I’ve been saving photographs of women in protest for a decade, or, for as long as I’ve been collecting images at all. I look closely for written signs, for obvious and less-than-obvious reasons: I am moved by the ability of language to act as a device for externalizing rage, by the possibility of collective action and inaction, by what it looks like when women demonstrate agency, intent, outrage, urgency, and joy. I’ve formed entire exhibitions around single found images of the language on women’s protest signs—Who Says Pain Is Erotic? in 2016 and Anita Told the Truth in 2017 both pivoted around photographs of a single, hand-made sign, re-articulated as the title of each show. Until now, I have worked with them individually—as points of departure—rather than communally, which is of course how they belong.

The images that appear on these billboards—26 of them, like a complete alphabet, an intact language set—are sourced from all over the world. Not only figuratively, in that they represent global movements and protests, but also literally: over the years, I have sought out material from over a dozen countries, ranging from the United States to Canada, Liberia to Malaysia. Each photograph is tightly cropped; all outside information (age and ethnicity of the purveyor, density of the group, larger environmental setting) has been removed beyond the language itself. Looking closer is always a give and take: the nearer we get to a thing, the clearer we see it, and the more outside information we lose. As a strategy, the crop is both generous and unfair—it underscores a message while removing its historical specificity. The words “Never Forget,” for instance, could have any number of associations; across this project, such information is annexed and unfastened from its source.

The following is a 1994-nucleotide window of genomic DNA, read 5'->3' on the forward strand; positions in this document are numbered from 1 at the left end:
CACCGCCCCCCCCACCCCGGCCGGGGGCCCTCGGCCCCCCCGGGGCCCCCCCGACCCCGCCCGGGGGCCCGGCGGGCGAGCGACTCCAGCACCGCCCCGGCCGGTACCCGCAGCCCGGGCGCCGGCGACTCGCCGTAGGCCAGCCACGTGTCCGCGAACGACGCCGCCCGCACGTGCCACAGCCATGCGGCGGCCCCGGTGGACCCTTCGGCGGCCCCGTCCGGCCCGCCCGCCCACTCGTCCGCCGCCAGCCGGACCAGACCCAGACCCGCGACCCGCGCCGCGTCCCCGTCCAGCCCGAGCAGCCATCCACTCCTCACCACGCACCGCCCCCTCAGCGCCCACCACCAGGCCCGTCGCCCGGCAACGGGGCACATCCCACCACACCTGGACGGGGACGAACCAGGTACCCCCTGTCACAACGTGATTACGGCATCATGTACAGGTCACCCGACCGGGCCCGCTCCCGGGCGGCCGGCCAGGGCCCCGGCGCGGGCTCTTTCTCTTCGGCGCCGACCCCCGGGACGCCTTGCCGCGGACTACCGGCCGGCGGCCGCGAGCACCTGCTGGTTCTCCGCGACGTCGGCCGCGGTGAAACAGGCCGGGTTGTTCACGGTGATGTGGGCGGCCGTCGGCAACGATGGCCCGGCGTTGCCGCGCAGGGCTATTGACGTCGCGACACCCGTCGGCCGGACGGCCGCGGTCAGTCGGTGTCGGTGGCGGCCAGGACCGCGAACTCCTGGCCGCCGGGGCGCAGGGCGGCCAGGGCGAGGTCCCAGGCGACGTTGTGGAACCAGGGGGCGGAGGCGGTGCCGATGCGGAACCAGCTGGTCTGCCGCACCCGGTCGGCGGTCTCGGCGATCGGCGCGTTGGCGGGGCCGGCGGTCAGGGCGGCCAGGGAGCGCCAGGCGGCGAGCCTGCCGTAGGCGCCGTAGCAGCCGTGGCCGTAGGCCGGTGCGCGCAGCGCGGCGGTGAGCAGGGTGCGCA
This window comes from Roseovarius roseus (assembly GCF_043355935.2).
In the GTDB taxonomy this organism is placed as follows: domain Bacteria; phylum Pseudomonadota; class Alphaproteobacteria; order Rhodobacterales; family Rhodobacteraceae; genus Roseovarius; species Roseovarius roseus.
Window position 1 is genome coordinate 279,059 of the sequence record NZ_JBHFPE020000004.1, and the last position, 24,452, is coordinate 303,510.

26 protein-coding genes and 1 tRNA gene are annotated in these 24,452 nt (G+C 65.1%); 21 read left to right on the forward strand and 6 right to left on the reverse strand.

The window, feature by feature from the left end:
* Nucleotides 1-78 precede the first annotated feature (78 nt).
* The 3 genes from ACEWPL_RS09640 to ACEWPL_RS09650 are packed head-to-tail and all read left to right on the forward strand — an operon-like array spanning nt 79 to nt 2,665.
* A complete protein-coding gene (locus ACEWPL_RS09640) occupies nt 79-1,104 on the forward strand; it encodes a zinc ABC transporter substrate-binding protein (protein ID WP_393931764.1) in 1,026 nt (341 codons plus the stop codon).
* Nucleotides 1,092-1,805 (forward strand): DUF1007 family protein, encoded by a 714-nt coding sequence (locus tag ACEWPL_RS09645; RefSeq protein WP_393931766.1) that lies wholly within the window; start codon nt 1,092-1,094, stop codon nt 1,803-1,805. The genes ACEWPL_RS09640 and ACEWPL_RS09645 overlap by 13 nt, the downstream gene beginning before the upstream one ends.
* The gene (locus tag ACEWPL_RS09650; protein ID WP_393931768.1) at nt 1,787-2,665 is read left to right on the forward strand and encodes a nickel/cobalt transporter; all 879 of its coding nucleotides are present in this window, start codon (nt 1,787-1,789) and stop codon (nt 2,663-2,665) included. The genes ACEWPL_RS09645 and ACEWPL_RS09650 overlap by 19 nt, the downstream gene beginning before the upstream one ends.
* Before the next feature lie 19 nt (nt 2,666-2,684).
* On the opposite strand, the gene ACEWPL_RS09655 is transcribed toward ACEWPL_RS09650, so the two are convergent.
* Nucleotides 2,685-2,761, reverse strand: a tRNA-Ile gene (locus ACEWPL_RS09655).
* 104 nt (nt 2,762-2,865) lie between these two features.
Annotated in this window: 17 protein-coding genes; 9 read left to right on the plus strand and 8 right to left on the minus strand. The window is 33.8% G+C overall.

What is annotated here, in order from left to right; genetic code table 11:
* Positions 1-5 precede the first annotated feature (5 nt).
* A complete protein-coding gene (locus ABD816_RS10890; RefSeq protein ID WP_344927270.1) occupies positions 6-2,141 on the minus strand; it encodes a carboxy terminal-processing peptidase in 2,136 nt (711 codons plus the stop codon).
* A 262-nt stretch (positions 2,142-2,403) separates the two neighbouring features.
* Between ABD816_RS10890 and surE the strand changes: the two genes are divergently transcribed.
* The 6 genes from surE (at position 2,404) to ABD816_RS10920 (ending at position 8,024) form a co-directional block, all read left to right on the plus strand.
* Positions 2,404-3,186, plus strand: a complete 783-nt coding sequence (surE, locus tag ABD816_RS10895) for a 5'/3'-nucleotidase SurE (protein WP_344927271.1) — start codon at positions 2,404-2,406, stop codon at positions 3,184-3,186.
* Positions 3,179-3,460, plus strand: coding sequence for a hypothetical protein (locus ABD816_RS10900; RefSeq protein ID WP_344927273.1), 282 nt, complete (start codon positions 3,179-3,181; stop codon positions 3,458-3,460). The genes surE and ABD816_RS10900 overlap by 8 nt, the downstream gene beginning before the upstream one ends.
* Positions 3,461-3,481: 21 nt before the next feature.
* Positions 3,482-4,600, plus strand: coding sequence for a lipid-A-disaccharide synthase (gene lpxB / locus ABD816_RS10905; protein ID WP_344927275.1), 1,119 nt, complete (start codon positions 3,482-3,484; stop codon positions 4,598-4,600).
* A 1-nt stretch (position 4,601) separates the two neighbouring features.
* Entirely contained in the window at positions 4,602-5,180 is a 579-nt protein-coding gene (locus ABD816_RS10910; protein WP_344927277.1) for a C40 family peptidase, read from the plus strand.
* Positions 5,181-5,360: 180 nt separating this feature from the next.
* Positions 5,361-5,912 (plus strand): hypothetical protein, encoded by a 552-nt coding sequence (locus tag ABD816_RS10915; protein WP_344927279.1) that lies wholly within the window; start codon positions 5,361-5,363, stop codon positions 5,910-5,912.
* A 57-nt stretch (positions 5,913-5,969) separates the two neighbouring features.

These signs are, directly and indirectly, a reaction to the ways in which women circulate in public space, relate to their own bodies, access the tools of power and peace, and interact with instruments of social control. Where else could they live but back on billboards, the grand conveyor of gendered behaviour? Several of the billboards respond directly to advertising, as with “this is a male sexual fantasy”—language that was written on top of a photograph of a billboard, printed out and pasted onto a hand-held cardboard sign. Here is a doubling—and tripling—of the way we look, and look back. In this work, photographs of women responding to the consumer culture that constrains and subdues them are placed in the very space from which it’s projected in the first place—a critical repossession.

Taken as a whole, these billboards demarcate a feminist space, and its history. They might even be thought of as a poem, jagged paragraph, or ambiguous thesis statement on the relationship of social movements to language. These pictures speak to the immense number of women-led protests that have been witnessed by our present moment. For once, photography does not act as the documentary device. It is, instead, our mirror. —Carmen Winant

9 Ave at 9 St SE
9 Ave at 11 St SE
9 Ave at 12 St SE

Jasper Ave at 117 St

North St at Alderney Dr

Van Horne Ave at St Laurent Blvd & St Urbain

Cumberland St at Besserer St

20th St W and Ave H
Ave J and Idylwyld Dr

Clark Dr at East 4 Ave
Clark Dr at East 2 Ave

McDermot Ave at Hargrave St
Bannatyne Ave at Hargrave St